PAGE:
In centralized organizations, such as Google, Apple, or Yahoo, servers are administered by a single organization with the ability to act on judicial orders. The ability to utilize the courts in governmental proceedings has already resulted in a certain interpretation of the Fourth Amendment. Since law enforcement has a responsible party with which to interact when centralized services are used, there has been no need to view U.S.-based Internet service companies in a different light than their brick-and-mortar competitors, where government searches and seizures are concerned.

With the growth of powerful, centralized services (the big tech companies) came the fear from Internet users that their once-secretive world of the Internet was no longer secret at all. The anonymity that they once sat behind was essentially gone as a carefully placed subpoena to one of a few companies will likely identify them based on their Web traffic. This spurred the demand for greater anonymity online through the use of encryption tools and decentralized networks.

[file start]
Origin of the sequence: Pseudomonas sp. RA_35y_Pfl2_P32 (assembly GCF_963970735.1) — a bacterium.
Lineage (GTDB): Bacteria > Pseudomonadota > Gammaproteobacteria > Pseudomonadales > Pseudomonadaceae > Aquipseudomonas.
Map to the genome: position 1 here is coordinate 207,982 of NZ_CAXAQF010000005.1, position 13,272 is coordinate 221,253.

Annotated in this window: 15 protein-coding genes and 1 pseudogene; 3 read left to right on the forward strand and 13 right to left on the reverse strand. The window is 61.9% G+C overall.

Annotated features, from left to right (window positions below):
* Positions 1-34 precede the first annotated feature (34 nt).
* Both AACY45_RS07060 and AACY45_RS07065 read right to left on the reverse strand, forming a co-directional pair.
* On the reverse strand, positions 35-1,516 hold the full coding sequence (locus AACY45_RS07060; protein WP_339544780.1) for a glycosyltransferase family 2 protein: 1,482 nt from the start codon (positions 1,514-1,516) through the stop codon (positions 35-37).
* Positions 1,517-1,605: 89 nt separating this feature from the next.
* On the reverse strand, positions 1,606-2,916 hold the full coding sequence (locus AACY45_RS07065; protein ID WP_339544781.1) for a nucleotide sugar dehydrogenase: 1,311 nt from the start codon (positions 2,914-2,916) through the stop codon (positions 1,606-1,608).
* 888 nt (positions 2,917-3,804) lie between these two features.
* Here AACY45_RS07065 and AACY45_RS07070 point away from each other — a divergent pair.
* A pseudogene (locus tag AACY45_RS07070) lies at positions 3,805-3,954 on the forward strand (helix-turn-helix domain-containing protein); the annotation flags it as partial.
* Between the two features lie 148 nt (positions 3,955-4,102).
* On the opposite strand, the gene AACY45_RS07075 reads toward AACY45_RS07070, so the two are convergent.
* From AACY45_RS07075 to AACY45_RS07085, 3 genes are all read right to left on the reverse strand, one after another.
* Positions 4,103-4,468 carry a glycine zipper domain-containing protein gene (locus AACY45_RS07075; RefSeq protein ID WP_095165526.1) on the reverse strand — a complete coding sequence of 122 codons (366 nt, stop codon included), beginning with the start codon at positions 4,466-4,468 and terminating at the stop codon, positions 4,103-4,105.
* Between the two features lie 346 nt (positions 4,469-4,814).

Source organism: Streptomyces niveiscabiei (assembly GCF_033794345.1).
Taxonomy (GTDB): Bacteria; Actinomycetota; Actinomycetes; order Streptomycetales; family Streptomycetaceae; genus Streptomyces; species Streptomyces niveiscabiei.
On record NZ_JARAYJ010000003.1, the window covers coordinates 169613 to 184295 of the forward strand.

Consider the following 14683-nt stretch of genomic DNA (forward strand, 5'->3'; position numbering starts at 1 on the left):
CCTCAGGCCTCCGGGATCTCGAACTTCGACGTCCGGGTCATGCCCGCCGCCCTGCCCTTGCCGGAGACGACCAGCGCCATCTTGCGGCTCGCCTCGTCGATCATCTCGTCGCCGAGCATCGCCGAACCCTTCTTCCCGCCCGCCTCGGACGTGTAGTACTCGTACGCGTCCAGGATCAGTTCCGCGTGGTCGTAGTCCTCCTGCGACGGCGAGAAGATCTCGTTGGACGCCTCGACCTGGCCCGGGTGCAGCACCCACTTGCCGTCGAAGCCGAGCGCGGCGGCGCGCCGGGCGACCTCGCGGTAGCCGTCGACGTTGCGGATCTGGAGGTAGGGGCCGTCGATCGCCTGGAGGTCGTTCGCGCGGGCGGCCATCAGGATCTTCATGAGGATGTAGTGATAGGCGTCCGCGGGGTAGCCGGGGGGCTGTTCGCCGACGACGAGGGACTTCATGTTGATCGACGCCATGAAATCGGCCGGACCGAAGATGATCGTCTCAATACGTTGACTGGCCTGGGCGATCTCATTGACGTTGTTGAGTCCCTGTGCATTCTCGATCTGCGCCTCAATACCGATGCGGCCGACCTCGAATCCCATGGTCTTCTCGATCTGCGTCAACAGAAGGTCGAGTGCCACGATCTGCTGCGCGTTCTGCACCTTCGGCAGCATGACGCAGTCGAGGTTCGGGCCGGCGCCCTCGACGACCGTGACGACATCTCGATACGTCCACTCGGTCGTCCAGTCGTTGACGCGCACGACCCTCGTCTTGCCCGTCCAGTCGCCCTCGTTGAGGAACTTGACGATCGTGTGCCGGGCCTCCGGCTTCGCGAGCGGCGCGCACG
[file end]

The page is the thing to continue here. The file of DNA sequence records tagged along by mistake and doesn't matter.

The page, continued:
Founding Fathers in the dark

This is where the battle between the Founding Fathers and the Internet is headed, because there are pros and cons to enhanced anonymity and decentralization.

When you combine the benefits of a decentralized network with popular and relatively easy-to-use anonymity tools such as TOR or I2P, an otherwise unknown scenario is created in countries around the world that have government censorship issues—people who were previously denied the ability to speak and hear the truth are now able to do so right from their home computer—and their government has no easy way of tracking of them and preventing them from interacting freely with the world.

On the other hand, nefarious actors use the same technologies to get around law-enforcement capabilities and engage in overtly illicit activities—beyond simple free speech. The most well-known example relates to bitcoin.